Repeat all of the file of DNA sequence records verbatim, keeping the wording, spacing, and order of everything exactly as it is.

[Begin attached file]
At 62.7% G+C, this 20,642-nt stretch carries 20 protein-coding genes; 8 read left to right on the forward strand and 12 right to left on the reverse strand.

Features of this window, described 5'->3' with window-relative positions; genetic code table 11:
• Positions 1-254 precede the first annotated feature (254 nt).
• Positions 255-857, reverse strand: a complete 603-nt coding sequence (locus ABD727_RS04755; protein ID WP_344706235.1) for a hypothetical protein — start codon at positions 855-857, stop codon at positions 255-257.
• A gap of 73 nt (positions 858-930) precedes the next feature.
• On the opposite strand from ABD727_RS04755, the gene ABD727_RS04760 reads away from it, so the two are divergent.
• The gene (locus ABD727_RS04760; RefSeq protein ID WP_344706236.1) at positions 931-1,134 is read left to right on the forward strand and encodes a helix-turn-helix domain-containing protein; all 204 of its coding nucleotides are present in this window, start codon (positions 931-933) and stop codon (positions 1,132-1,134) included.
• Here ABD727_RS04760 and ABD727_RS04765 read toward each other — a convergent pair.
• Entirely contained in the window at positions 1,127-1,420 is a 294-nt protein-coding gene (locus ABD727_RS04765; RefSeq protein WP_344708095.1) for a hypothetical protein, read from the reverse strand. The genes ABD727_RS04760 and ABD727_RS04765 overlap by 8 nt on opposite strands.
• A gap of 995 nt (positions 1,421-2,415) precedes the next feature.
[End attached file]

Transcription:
At 62.7% G+C, this 20,642-nt stretch carries 20 protein-coding genes; 8 read left to right on the forward strand and 12 right to left on the reverse strand.

Features of this window, described 5'->3' with window-relative positions; genetic code table 11:
• Positions 1-254 precede the first annotated feature (254 nt).
• Positions 255-857, reverse strand: a complete 603-nt coding sequence (locus ABD727_RS04755; protein ID WP_344706235.1) for a hypothetical protein — start codon at positions 855-857, stop codon at positions 255-257.
• A gap of 73 nt (positions 858-930) precedes the next feature.
• On the opposite strand from ABD727_RS04755, the gene ABD727_RS04760 reads away from it, so the two are divergent.
• The gene (locus ABD727_RS04760; RefSeq protein ID WP_344706236.1) at positions 931-1,134 is read left to right on the forward strand and encodes a helix-turn-helix domain-containing protein; all 204 of its coding nucleotides are present in this window, start codon (positions 931-933) and stop codon (positions 1,132-1,134) included.
• Here ABD727_RS04760 and ABD727_RS04765 read toward each other — a convergent pair.
• Entirely contained in the window at positions 1,127-1,420 is a 294-nt protein-coding gene (locus ABD727_RS04765; RefSeq protein WP_344708095.1) for a hypothetical protein, read from the reverse strand. The genes ABD727_RS04760 and ABD727_RS04765 overlap by 8 nt on opposite strands.
• A gap of 995 nt (positions 1,421-2,415) precedes the next feature.